What is the #"oxidation number"# of nitrogen in #"ammonia, ammonium ion, and nitrate ion"#?

1 Answer
Aug 2, 2017

Answer:

We gots #stackrel(-III)N#..........

Explanation:

While oxidation number is a formalism, it is a convenient formalism. For ions and molecules, the SUM of the oxidation numbers ALWAYS equals the charge on the ion.

TO illustrate, let's take #NH_3#, #NH_4^+#, and #NO_3^-#; now hydrogen and oxygen in their compounds typically take oxidation numbers of #+I# and #-II# respectively, and they do here.......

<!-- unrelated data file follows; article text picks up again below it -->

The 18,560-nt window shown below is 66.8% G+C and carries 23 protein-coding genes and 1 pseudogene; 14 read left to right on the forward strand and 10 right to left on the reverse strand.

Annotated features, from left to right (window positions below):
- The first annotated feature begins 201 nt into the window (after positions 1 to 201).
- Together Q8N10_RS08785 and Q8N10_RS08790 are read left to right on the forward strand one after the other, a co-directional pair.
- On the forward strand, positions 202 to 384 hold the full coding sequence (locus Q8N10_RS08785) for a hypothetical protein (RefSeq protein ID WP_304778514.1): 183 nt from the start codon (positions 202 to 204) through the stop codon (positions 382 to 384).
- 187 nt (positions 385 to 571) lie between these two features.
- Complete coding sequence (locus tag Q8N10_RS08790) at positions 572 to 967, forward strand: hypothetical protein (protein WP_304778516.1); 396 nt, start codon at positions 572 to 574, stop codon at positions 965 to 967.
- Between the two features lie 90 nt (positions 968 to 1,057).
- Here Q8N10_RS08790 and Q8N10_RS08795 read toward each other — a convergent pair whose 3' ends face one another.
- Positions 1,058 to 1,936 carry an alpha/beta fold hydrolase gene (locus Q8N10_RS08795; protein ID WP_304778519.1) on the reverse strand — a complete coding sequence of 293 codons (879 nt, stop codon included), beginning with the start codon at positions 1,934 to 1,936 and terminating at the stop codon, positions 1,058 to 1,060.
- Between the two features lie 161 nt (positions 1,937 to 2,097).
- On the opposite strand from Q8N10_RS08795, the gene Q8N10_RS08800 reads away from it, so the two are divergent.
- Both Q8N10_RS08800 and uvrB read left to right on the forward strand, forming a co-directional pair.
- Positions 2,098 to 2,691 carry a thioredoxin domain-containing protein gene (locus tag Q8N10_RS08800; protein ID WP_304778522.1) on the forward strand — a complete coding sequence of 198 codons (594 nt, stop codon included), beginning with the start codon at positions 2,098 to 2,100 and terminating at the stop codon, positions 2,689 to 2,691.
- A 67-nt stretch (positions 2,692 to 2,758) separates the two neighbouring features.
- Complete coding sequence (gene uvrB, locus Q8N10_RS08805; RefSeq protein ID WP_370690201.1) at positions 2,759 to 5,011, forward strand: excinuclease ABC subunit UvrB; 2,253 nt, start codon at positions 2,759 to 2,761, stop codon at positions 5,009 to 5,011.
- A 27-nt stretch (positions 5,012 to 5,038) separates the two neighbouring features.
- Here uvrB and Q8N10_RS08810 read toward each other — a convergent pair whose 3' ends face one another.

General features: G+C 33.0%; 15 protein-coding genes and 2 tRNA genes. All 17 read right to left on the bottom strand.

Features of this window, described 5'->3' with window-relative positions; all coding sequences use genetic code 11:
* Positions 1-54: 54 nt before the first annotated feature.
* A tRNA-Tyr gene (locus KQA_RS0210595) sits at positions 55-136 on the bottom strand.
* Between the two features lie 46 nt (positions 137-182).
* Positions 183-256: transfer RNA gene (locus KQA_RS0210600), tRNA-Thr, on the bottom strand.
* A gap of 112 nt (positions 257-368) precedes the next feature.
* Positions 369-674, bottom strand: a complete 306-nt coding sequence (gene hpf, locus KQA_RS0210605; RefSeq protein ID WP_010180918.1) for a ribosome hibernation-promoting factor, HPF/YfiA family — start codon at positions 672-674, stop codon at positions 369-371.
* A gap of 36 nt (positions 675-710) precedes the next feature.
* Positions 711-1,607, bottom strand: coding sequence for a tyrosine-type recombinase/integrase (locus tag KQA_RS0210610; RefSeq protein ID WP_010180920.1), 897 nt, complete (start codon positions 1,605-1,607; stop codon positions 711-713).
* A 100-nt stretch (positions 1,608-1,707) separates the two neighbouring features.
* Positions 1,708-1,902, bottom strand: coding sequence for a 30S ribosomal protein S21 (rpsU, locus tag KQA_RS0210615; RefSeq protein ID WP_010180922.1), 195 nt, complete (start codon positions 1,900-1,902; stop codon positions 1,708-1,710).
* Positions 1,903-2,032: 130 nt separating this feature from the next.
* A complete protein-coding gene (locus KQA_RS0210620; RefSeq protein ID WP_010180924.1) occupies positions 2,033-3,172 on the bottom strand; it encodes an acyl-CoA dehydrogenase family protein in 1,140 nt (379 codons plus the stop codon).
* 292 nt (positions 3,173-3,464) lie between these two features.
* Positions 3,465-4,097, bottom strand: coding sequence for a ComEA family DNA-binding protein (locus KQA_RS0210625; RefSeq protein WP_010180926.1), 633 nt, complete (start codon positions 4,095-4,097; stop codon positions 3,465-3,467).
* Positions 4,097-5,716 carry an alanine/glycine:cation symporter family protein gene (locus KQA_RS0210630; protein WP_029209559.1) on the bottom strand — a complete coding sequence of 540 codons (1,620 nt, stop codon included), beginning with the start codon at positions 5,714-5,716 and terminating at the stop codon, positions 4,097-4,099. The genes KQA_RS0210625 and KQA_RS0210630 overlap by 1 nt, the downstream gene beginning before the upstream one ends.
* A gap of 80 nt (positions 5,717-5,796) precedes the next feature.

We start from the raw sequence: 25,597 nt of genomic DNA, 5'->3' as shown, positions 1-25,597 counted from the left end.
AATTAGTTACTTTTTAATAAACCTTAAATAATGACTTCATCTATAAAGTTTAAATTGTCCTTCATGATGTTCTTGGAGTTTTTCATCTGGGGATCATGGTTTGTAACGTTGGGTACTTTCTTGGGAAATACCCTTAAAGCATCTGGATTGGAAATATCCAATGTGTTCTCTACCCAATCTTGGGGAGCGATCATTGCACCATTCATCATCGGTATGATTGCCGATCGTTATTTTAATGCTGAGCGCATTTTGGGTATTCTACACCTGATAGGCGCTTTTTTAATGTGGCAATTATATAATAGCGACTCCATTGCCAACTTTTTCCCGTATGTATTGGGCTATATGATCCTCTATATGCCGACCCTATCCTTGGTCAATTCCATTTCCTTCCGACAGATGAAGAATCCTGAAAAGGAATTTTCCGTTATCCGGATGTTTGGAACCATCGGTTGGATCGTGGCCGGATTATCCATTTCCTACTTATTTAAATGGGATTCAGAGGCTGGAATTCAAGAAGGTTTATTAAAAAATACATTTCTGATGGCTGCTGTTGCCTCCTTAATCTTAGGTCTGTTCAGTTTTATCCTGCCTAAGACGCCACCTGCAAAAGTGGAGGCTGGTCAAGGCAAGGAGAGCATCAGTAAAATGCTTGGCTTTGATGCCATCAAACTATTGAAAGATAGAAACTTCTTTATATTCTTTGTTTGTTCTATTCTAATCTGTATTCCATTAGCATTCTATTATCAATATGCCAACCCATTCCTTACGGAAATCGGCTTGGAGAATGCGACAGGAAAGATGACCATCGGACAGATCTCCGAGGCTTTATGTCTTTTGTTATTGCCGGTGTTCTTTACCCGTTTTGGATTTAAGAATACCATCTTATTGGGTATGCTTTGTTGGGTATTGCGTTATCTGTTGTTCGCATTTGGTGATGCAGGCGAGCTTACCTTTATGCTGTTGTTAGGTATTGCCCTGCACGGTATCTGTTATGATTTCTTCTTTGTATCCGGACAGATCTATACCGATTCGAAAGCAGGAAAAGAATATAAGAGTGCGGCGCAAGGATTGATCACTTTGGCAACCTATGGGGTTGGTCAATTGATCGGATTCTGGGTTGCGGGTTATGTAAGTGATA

ANd thus for ammonia, #3xx(+I)+stackrel"oxidation number"N=0#. Clearly we gots #stackrel"-III"N#.

And for ammonium, #4xx(+I)+stackrel"oxidation number"N=+1#. Clearly we gots #stackrel"-III"N# again.

But for nitrate ion, oxygen is MORE electronegative than nitrogen, and it gets the electrons, #3xx(-II)+stackrel"oxidation number"N=-1#. Clearly we gots #stackrel"+V"N#.

Capisce?

What about #NO#, #NO_2#, #N_2O_5#, #N_2O_4#?